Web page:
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The Super-Wealthy Have Outsize Influence in Politics. Here’s How We Can Change That

4 minute read
Tom Udall is a U.S. senator from New Mexico.

In 2018, the 10 largest individual donors funneled more than $436 million to Super PACs in the most expensive midterm elections ever. Big money in politics has overwhelmed the political process, granting wealthy special interests more power now than at any time in recent American history. The Supreme Court’s 2010 Citizens United v. FEC and other court decisions left Congress and the states constitutionally prohibited from putting limits on raising and spending money in elections, unleashing a flood of corporate dollars in U.S. elections and opening the door for the super-rich to fuel their own interests in our government at the expense of ordinary Americans. While this trend has been decades in the making, these decisions further dismantled our campaign finance laws.

This summer, I joined with Senate Democratic Leader Chuck Schumer, Sen. Jeanne Shaheen and other Senate Democrats to introduce the Democracy for All Amendment, a constitutional amendment to overturn Citizens United v. FEC and other disastrous court decisions. The amendment would give Congress and the states the power “to regulate and set reasonable limits on the raising and spending of money by candidates and others to influence elections” as well to draw a distinction “between natural persons and corporations or other artificial entities created by law.”

When corporations and the super-rich have the ability to spend a limitless amount of money, they can not only influence elections but also set the political agenda. Take the Koch brothers as an example. Unlimited campaign contributions have allowed them to use millions of dollars to pervasively, perniciously and secretly influence the public policy. For instance, President Trump has staffed the White House and federal agencies with key officials tied to the Kochs who have systematically worked to discredit renewable energy, promote fossil fuels and deny climate science.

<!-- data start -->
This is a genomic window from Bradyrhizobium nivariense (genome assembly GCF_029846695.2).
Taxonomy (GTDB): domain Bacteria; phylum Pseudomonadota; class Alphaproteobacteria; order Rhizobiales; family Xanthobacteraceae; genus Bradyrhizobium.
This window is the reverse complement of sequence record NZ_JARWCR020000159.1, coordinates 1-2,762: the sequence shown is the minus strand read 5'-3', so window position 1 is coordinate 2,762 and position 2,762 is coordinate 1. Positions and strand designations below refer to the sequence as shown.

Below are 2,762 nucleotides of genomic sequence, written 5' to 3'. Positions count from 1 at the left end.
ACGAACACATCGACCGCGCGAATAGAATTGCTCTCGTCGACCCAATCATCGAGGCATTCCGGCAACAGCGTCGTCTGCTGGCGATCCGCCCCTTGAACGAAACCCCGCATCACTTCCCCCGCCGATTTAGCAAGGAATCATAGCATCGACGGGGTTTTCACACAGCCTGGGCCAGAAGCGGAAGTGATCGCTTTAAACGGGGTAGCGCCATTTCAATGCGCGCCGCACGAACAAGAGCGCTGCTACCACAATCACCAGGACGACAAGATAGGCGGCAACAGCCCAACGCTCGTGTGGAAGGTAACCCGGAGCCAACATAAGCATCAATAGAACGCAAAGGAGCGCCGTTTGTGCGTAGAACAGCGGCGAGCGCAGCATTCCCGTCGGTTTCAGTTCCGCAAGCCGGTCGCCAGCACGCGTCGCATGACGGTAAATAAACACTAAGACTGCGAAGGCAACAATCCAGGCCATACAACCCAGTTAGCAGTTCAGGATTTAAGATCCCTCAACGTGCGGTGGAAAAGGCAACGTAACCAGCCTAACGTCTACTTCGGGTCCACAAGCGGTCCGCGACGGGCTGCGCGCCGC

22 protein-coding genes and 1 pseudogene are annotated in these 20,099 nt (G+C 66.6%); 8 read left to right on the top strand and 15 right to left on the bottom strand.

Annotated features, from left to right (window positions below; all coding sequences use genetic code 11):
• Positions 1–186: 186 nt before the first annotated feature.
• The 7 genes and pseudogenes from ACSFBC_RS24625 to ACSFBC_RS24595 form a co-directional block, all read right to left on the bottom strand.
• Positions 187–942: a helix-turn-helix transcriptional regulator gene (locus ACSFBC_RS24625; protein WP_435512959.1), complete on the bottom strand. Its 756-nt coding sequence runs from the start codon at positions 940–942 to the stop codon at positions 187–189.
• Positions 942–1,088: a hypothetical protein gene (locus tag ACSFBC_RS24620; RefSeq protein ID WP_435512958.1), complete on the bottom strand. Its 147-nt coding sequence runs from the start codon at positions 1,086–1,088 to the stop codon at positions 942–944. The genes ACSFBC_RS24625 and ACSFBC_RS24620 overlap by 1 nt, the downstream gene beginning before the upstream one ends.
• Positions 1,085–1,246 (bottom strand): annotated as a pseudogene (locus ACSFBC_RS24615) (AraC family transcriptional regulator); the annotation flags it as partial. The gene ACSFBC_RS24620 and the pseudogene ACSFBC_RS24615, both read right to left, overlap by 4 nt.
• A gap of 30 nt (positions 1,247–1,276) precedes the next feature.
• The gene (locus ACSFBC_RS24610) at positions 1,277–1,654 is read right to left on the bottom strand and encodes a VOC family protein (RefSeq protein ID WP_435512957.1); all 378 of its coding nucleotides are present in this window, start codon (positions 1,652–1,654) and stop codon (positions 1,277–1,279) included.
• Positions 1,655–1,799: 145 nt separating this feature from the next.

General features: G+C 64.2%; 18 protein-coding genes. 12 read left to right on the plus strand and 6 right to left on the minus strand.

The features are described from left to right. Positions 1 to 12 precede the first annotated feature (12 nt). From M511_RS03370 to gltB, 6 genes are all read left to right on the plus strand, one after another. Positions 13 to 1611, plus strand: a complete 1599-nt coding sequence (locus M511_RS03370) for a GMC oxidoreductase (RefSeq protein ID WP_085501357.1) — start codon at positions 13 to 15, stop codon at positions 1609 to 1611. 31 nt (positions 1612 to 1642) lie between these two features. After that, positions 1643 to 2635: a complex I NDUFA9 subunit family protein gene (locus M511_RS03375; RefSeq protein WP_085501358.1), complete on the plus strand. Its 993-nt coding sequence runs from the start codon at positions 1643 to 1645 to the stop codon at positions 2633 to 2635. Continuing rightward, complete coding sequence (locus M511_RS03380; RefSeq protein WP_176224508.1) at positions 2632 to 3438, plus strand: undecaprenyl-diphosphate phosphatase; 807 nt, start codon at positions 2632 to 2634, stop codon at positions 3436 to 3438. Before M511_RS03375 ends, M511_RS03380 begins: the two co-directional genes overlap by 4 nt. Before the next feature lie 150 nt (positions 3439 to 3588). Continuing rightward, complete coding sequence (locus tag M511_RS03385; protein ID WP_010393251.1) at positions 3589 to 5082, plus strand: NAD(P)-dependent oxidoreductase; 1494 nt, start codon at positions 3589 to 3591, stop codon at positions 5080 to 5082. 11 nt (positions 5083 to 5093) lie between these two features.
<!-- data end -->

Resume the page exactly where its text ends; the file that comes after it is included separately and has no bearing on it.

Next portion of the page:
As a result of this type of spending, the American people are losing faith in our political system. Nearly eight in 10 voters said in a September 2018 poll that “reducing the influence of special interests and corruption in Washington” was either the “single most” or a “very important” factor in casting their midterm vote. And Americans overwhelmingly support limits on campaign spending.

The first step in fixing our broken campaign finance system is to sustainably address the root of the problem created by the Supreme Court. While it’s true that constitutional amendments are warranted in only the rarest of circumstances, this is undoubtedly one of those moments in our country’s history. Unlimited spending concentrated in the hands of a few continues to spiral out of control, distorting the voices of everyday citizens and putting the foundation of our democracy at risk.

Too many Americans have every reason to believe that their government no longer answers to them. And because the Supreme Court has now reinforced the misguided idea that spending money to elect politicians is the same thing as free speech, our broken campaign finance system lets billionaires and corporations have outsize influence in our elections. If we want to make progress on the very real problems Americans face, we have to create a democracy that is fair and open to all.

I urge Americans everywhere to contact your state and federal representatives and demand they support the Democracy for All Amendment. In order to enact this monumental amendment to our Constitution, we need two-thirds of the Senate and the House to propose it and three-fourths of the states to ratify it. This amendment would take power back from wealthy special interests and put it back where it belongs: In the hands of “we, the people.”

Correction, August 15

The original version of this story misstated the process by which the Constitution can be amended. An amendment must be proposed by two-thirds of the Senate and House or by a national convention called for by two-thirds of the state legislatures and must be ratified by three-fourths of states. It is not “two-thirds support of all state legislatures as well as the Senate and the House.”

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